SAN DIEGO – U.S. Customs and Border Protection agriculture specialists (CBPAS) at the Otay Mesa cargo crossing in San Diego intercepted two pests on two different occasions. Local U.S. Department of Agriculture (USDA) Animal and Plant Health Inspection Service (APHIS) Plant Protection and Quarantine (PPQ) identified them to be “First-in-Port” and “First-in-Nation.”
The most recent discovery was on June 22, when a shipment of rambutan fruit arrived at the Otay Mesa Cargo Facility. CBP officers referred the shipment for further agricultural inspection. During the inspection, a CBPAS discovered three specimens of Pseudococcidae. The specimens were submitted to local USDA APHIS PPQ and were then referred to a specialist for identification.
On June 24, the USDA APHIS PPQ specialist identified two of the three species of Pseudococcidae as actionable species Maconellicoccus hirsutus and Paraputo larai. They also confirmed the Paraputo larai as a “first-in-port” interception of this species. Many species of Pseudococcidae, also known as mealybugs, are considered pests as they feed on plant juices of plants and trees and act as a vector for several plant diseases. In recent years, some of the mealybug species have become invasive pests in localities posing a great problem to the new agro-ecosystems.
The second incident occurred on May 29, when a truck entered the U.S. from Mexico at the Otay Mesa Cargo Facility with a shipment of flowers. CBP officers referred the truck to the dock for agriculture inspection. A CBPAS conducting a hands-on inspection of the flowers found a live beetle on one of the flowers, a Cerambycidae on Solidaster sp. (CF). The specimen was submitted to the local USDA APHIS PPQ identifiers and then referred to a national specialist for identification.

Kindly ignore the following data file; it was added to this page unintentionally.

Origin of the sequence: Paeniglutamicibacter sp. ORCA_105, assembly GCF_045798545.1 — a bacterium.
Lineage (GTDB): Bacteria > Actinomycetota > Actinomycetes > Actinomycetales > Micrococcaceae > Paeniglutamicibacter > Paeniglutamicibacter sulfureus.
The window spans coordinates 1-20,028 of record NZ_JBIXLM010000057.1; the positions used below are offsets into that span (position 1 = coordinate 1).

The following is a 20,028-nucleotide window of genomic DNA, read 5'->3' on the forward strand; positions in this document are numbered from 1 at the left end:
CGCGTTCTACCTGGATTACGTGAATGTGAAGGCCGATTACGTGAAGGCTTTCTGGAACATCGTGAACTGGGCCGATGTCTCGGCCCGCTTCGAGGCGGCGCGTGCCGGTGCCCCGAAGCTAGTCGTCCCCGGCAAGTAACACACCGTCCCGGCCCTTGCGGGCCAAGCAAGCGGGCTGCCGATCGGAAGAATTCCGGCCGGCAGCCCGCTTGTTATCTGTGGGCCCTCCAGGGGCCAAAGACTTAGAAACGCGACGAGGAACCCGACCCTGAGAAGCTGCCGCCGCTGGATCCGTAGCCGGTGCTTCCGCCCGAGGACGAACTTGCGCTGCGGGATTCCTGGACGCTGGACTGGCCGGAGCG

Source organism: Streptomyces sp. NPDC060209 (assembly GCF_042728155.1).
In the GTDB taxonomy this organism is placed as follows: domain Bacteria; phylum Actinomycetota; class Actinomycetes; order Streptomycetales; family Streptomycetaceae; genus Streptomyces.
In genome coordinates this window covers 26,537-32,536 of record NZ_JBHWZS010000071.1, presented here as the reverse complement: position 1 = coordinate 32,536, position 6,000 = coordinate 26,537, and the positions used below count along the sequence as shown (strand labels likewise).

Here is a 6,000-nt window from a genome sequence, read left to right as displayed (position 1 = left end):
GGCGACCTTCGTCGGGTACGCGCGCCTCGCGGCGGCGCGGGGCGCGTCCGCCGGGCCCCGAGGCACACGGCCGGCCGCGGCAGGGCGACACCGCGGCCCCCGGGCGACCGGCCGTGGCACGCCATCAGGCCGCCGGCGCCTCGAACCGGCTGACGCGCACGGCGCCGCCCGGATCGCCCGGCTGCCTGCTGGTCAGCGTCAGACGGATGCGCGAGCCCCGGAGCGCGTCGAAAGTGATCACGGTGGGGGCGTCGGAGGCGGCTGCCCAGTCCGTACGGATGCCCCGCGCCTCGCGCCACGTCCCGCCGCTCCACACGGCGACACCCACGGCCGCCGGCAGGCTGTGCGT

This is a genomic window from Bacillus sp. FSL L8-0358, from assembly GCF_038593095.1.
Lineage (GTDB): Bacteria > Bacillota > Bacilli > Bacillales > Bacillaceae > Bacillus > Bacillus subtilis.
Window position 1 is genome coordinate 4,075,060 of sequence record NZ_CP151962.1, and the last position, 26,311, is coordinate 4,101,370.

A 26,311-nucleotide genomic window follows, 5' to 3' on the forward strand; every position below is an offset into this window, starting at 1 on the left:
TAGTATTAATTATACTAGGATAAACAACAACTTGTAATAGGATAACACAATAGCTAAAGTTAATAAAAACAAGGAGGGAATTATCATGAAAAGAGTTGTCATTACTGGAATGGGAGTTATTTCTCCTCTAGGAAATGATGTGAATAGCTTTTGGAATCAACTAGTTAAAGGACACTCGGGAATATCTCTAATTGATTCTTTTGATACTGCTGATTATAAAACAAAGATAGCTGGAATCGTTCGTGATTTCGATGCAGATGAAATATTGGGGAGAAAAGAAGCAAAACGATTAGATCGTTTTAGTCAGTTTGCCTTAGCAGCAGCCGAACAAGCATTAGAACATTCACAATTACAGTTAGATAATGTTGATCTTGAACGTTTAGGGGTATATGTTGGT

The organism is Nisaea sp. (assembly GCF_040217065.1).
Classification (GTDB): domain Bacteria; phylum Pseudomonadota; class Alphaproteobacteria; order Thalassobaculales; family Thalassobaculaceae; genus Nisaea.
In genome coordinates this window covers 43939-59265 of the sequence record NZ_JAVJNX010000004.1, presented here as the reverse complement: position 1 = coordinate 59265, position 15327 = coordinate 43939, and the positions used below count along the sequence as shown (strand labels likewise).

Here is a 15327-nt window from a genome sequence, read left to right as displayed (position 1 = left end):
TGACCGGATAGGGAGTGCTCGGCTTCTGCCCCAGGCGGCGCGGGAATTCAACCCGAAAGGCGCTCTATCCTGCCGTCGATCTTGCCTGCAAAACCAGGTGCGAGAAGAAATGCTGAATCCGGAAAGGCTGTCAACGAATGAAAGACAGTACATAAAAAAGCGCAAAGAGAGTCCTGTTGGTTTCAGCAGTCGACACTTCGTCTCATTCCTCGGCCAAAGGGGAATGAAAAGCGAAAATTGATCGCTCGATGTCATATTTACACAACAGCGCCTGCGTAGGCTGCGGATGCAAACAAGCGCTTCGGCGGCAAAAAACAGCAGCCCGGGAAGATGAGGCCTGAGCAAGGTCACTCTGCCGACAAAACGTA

On May 31, the pest was identified by the USDA APHIS PPQ national specialist as actionable Dihammaphora sp. (Cerambycidae) probably Dihammaphora hispida. Per local USDA APHIS PPQ, this qualifies as a “first-in-port” and "first-in-nation" interception for Dihammaphora hispida. All known longhorn beetle larvae feed on plant tissue such as stems, trunks, or roots of both herbaceous and woody plants, often in injured or weak trees. The larvae bore into wood, where they can cause widespread injury to either living trees or untreated lumber, causing extensive economic damage.
“I praise our CBP agriculture specialists for being vigilant and for preventing these pests from entering our beautiful country which could have caused a major economic disaster,” said Anne Maricich, CBP Deputy Director of Field Operations in San Diego. “Our CBP officers and agriculture specialists work diligently to fulfill CBP’s mission and protect our country from harm, including those hidden threats that could damage the U.S. agriculture, our natural resources and our economy.”
Both trucks and their shipments were returned to Mexico by CBP agriculture specialists as a precautionary measure.
CBP officers and agriculture specialists conduct examinations in the passenger and commercial environments to prevent harmful pests and diseases from becoming established in the U.S.